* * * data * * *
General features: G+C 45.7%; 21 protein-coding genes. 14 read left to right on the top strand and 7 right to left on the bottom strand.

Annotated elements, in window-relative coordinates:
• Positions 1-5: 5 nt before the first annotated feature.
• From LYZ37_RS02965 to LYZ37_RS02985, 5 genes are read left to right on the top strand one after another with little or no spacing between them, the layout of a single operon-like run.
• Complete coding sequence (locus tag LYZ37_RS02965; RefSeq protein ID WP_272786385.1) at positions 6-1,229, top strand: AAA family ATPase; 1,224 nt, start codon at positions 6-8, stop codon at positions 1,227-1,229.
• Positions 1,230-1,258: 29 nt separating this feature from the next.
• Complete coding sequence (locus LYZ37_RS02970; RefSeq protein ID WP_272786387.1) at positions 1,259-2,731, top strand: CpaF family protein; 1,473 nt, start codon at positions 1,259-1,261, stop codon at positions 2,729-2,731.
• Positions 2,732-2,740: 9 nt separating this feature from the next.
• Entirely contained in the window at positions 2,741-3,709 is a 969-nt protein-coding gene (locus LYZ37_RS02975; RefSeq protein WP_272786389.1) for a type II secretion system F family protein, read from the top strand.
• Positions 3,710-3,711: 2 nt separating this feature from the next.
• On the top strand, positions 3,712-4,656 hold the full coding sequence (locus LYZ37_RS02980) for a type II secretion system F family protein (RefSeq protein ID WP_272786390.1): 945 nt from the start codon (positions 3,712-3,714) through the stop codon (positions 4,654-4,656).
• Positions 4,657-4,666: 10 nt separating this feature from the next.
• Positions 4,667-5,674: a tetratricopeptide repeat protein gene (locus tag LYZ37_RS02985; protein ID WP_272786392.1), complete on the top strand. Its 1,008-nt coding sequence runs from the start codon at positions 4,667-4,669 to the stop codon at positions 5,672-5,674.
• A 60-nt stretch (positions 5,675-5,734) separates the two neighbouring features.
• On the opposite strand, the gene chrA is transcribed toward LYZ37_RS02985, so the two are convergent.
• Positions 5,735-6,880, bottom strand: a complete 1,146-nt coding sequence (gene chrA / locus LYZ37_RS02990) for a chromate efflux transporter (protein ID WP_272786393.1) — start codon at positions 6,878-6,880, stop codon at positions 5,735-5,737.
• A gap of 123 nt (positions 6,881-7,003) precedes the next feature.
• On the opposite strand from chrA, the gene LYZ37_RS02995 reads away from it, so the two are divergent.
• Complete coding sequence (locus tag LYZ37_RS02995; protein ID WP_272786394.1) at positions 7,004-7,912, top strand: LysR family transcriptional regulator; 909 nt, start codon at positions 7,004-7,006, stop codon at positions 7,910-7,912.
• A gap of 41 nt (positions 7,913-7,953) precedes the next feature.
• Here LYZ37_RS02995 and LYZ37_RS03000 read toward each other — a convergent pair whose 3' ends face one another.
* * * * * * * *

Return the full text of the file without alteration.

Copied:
General features: G+C 45.7%; 21 protein-coding genes. 14 read left to right on the top strand and 7 right to left on the bottom strand.

Annotated elements, in window-relative coordinates:
• Positions 1-5: 5 nt before the first annotated feature.
• From LYZ37_RS02965 to LYZ37_RS02985, 5 genes are read left to right on the top strand one after another with little or no spacing between them, the layout of a single operon-like run.
• Complete coding sequence (locus tag LYZ37_RS02965; RefSeq protein ID WP_272786385.1) at positions 6-1,229, top strand: AAA family ATPase; 1,224 nt, start codon at positions 6-8, stop codon at positions 1,227-1,229.
• Positions 1,230-1,258: 29 nt separating this feature from the next.
• Complete coding sequence (locus LYZ37_RS02970; RefSeq protein ID WP_272786387.1) at positions 1,259-2,731, top strand: CpaF family protein; 1,473 nt, start codon at positions 1,259-1,261, stop codon at positions 2,729-2,731.
• Positions 2,732-2,740: 9 nt separating this feature from the next.
• Entirely contained in the window at positions 2,741-3,709 is a 969-nt protein-coding gene (locus LYZ37_RS02975; RefSeq protein WP_272786389.1) for a type II secretion system F family protein, read from the top strand.
• Positions 3,710-3,711: 2 nt separating this feature from the next.
• On the top strand, positions 3,712-4,656 hold the full coding sequence (locus LYZ37_RS02980) for a type II secretion system F family protein (RefSeq protein ID WP_272786390.1): 945 nt from the start codon (positions 3,712-3,714) through the stop codon (positions 4,654-4,656).
• Positions 4,657-4,666: 10 nt separating this feature from the next.
• Positions 4,667-5,674: a tetratricopeptide repeat protein gene (locus tag LYZ37_RS02985; protein ID WP_272786392.1), complete on the top strand. Its 1,008-nt coding sequence runs from the start codon at positions 4,667-4,669 to the stop codon at positions 5,672-5,674.
• A 60-nt stretch (positions 5,675-5,734) separates the two neighbouring features.
• On the opposite strand, the gene chrA is transcribed toward LYZ37_RS02985, so the two are convergent.
• Positions 5,735-6,880, bottom strand: a complete 1,146-nt coding sequence (gene chrA / locus LYZ37_RS02990) for a chromate efflux transporter (protein ID WP_272786393.1) — start codon at positions 6,878-6,880, stop codon at positions 5,735-5,737.
• A gap of 123 nt (positions 6,881-7,003) precedes the next feature.
• On the opposite strand from chrA, the gene LYZ37_RS02995 reads away from it, so the two are divergent.
• Complete coding sequence (locus tag LYZ37_RS02995; protein ID WP_272786394.1) at positions 7,004-7,912, top strand: LysR family transcriptional regulator; 909 nt, start codon at positions 7,004-7,006, stop codon at positions 7,910-7,912.
• A gap of 41 nt (positions 7,913-7,953) precedes the next feature.
• Here LYZ37_RS02995 and LYZ37_RS03000 read toward each other — a convergent pair whose 3' ends face one another.